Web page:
Review Basis: Finished the game in exactly four hours and 23 minutes. I’ve got skills baby!

I never would have played Aliens: Infestation if Steven didn’t buy it for me for my birthday. It’s the honest truth. While I enjoyed his video review of the game, it just seemed like it would end up being one of those “yeah I’ll play that…eventually” games, and it would never actually happen. So last week when the game arrived I gave it a whirl and didn’t really tell him anything about my experience. I wanted to save my thoughts for this very review. So here it is, my honest opinion on a game virtually no one has even heard of, much less actually played.

Aliens Infestation1The Great:

The feeling of isolation the game instils in the player is phenomenal. I actually jumped in this game, more than once I might add. The only other time that’s ever happened with a sprite-based game is with Clock Tower on the Super Famicom. So right there, that tells you something. You take on the role of one of four soldiers, trying to make their way through various mission objectives. I don’t want to give it away, but you do switch locations as the game progresses from the starting area spacecraft to…well…it’s a surprise. Regardless of where you happen to be though, you’re always alone. Sure you have three buddies with you, but they’re not on-screen. They’re there in case you die, and yes, you will indeed die. This sort of acts like three continues if you will. Save spots are few and far between, again making you feel as though you’re completely isolated on this mysterious ship (or wherever else you may be).

Once you find it, the motion detector will be your eyes and ears. Before entering a room, you’ll find yourself glancing at the motion detector to see if there’s something there. It’s the only way to survive. Even with the scanner, aliens don’t just hide in the open, no they come at you from the ceiling, from behind the background, from all over the place. It’s extremely pulse-pounding, which isn’t something you associate with 2D games. It’s just incredible how many times I found myself getting nervous before entering a new area where the map was no longer available.

Aliens Infestation4The Good:

+ The safe spots not only allow you to change characters, refill ammo, and save, but also allow you to strategize your next move. At any point you can move the bottom screen’s map in order to look around and try and figure out where to go next. Think Super Metroid, because this game has tons of hidden power-ups and other goodies lying just out of sight.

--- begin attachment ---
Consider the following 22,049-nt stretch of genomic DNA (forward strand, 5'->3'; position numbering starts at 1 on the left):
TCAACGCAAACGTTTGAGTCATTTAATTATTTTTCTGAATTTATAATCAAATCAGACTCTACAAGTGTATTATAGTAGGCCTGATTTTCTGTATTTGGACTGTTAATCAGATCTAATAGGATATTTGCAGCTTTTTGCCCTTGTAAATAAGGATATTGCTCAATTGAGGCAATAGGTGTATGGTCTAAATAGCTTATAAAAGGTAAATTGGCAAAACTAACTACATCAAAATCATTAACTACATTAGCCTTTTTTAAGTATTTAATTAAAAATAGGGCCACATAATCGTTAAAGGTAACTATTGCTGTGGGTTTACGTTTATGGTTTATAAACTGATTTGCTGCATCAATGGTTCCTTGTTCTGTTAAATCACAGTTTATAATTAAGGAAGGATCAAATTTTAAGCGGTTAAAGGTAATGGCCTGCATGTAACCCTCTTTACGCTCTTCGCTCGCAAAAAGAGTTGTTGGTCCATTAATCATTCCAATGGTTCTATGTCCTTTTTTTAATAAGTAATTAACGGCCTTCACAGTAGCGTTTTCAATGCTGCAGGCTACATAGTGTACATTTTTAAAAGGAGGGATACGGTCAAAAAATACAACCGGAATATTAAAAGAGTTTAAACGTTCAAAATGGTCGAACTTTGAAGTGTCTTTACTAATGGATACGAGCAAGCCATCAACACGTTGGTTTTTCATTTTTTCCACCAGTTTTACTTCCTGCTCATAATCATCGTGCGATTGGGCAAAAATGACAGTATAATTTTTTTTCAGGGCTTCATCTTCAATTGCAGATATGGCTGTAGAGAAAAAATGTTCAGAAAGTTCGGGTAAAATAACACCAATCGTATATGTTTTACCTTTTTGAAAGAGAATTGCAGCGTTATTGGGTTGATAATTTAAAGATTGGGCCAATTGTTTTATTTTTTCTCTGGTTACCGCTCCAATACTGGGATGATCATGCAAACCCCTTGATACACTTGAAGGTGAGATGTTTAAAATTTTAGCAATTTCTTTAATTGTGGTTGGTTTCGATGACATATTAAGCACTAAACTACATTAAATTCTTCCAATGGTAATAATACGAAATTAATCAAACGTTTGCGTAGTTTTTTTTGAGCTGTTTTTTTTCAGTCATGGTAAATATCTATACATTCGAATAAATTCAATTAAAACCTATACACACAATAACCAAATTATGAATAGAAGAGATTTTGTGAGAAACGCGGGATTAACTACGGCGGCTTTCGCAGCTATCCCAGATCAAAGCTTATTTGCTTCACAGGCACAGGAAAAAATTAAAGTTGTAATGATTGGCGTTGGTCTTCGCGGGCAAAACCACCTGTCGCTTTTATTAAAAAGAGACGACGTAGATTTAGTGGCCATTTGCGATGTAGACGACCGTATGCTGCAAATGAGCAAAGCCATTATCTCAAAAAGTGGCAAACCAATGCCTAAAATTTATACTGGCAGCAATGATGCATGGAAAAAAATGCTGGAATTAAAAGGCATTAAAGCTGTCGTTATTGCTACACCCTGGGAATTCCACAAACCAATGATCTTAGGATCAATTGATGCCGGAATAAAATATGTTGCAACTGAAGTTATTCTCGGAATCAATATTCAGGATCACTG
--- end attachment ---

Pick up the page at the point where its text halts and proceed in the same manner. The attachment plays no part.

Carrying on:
+ Weapons may not be too diverse, but they handle perfectly and some guns are much better suited to certain enemies than others. That said, you can only swap out weapons at the safe spot (storage locker). This adds a certain level of realism to the game, and is one of the key factor leading you to always be alert, just in case you’re equipped with the wrong weapon.

+ Always a challenge. Even though you can back-track and use newly acquired items in order to find weapon upgrades, the aliens also get stronger the further you progress, ensuring the game’s always there to kick your ass.

+ Even though you will surely die during your play-through, you can seek out new marines that will join your party to replace fallen members. That’s right folks, if your teammates die, they stay dead.

+ Boss battles are another highlight, and often appear impossible to surpass. Take the first boss as an example. You’re up against a Queen and several hatchlings. If you focus on the hatchlings alone the mama is going to take you down within a few hits. The trick is to lob a grenade, stunning her, and taking out a few of her eggs. Then switch to the grenade launcher and blast her in the head a few times. Repeat as needed. These battles force you to use your brain and not just your itchy trigger finger.